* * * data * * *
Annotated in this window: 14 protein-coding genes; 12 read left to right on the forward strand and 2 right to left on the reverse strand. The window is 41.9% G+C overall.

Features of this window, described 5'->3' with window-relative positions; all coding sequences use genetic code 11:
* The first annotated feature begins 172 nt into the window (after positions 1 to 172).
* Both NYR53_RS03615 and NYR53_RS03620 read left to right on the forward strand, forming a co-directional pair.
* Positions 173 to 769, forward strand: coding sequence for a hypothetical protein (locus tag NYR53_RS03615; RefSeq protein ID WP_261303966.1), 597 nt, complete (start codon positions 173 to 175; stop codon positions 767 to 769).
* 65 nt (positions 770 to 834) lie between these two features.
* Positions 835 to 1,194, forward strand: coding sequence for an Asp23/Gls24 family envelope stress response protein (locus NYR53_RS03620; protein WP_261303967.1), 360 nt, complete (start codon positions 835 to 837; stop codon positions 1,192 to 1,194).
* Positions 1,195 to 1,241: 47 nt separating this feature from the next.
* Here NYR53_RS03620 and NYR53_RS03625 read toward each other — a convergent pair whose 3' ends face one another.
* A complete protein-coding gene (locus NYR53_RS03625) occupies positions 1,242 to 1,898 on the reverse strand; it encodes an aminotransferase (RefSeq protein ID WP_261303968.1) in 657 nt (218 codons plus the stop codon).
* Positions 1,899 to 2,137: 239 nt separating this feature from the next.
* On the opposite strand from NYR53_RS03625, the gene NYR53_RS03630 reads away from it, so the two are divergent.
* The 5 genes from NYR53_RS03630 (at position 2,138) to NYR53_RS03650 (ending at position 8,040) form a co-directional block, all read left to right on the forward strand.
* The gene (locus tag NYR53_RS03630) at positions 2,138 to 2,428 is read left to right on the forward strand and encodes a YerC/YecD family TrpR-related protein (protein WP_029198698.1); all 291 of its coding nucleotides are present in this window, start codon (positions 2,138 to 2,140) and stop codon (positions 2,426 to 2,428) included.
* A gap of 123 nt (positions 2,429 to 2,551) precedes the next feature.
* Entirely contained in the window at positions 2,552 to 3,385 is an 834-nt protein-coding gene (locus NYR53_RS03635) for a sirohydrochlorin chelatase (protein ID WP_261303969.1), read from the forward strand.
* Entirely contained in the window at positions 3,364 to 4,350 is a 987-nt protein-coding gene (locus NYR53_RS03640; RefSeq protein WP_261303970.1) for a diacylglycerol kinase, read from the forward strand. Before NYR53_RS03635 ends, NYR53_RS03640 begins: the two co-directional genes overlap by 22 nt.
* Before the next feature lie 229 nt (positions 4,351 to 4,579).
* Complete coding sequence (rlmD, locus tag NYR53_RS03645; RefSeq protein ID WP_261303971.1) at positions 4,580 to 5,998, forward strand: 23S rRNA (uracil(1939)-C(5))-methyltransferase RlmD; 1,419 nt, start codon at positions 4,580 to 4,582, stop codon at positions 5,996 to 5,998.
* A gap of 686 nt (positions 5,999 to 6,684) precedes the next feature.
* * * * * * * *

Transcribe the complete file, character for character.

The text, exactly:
Annotated in this window: 14 protein-coding genes; 12 read left to right on the forward strand and 2 right to left on the reverse strand. The window is 41.9% G+C overall.

Features of this window, described 5'->3' with window-relative positions; all coding sequences use genetic code 11:
* The first annotated feature begins 172 nt into the window (after positions 1 to 172).
* Both NYR53_RS03615 and NYR53_RS03620 read left to right on the forward strand, forming a co-directional pair.
* Positions 173 to 769, forward strand: coding sequence for a hypothetical protein (locus tag NYR53_RS03615; RefSeq protein ID WP_261303966.1), 597 nt, complete (start codon positions 173 to 175; stop codon positions 767 to 769).
* 65 nt (positions 770 to 834) lie between these two features.
* Positions 835 to 1,194, forward strand: coding sequence for an Asp23/Gls24 family envelope stress response protein (locus NYR53_RS03620; protein WP_261303967.1), 360 nt, complete (start codon positions 835 to 837; stop codon positions 1,192 to 1,194).
* Positions 1,195 to 1,241: 47 nt separating this feature from the next.
* Here NYR53_RS03620 and NYR53_RS03625 read toward each other — a convergent pair whose 3' ends face one another.
* A complete protein-coding gene (locus NYR53_RS03625) occupies positions 1,242 to 1,898 on the reverse strand; it encodes an aminotransferase (RefSeq protein ID WP_261303968.1) in 657 nt (218 codons plus the stop codon).
* Positions 1,899 to 2,137: 239 nt separating this feature from the next.
* On the opposite strand from NYR53_RS03625, the gene NYR53_RS03630 reads away from it, so the two are divergent.
* The 5 genes from NYR53_RS03630 (at position 2,138) to NYR53_RS03650 (ending at position 8,040) form a co-directional block, all read left to right on the forward strand.
* The gene (locus tag NYR53_RS03630) at positions 2,138 to 2,428 is read left to right on the forward strand and encodes a YerC/YecD family TrpR-related protein (protein WP_029198698.1); all 291 of its coding nucleotides are present in this window, start codon (positions 2,138 to 2,140) and stop codon (positions 2,426 to 2,428) included.
* A gap of 123 nt (positions 2,429 to 2,551) precedes the next feature.
* Entirely contained in the window at positions 2,552 to 3,385 is an 834-nt protein-coding gene (locus NYR53_RS03635) for a sirohydrochlorin chelatase (protein ID WP_261303969.1), read from the forward strand.
* Entirely contained in the window at positions 3,364 to 4,350 is a 987-nt protein-coding gene (locus NYR53_RS03640; RefSeq protein WP_261303970.1) for a diacylglycerol kinase, read from the forward strand. Before NYR53_RS03635 ends, NYR53_RS03640 begins: the two co-directional genes overlap by 22 nt.
* Before the next feature lie 229 nt (positions 4,351 to 4,579).
* Complete coding sequence (rlmD, locus tag NYR53_RS03645; RefSeq protein ID WP_261303971.1) at positions 4,580 to 5,998, forward strand: 23S rRNA (uracil(1939)-C(5))-methyltransferase RlmD; 1,419 nt, start codon at positions 4,580 to 4,582, stop codon at positions 5,996 to 5,998.
* A gap of 686 nt (positions 5,999 to 6,684) precedes the next feature.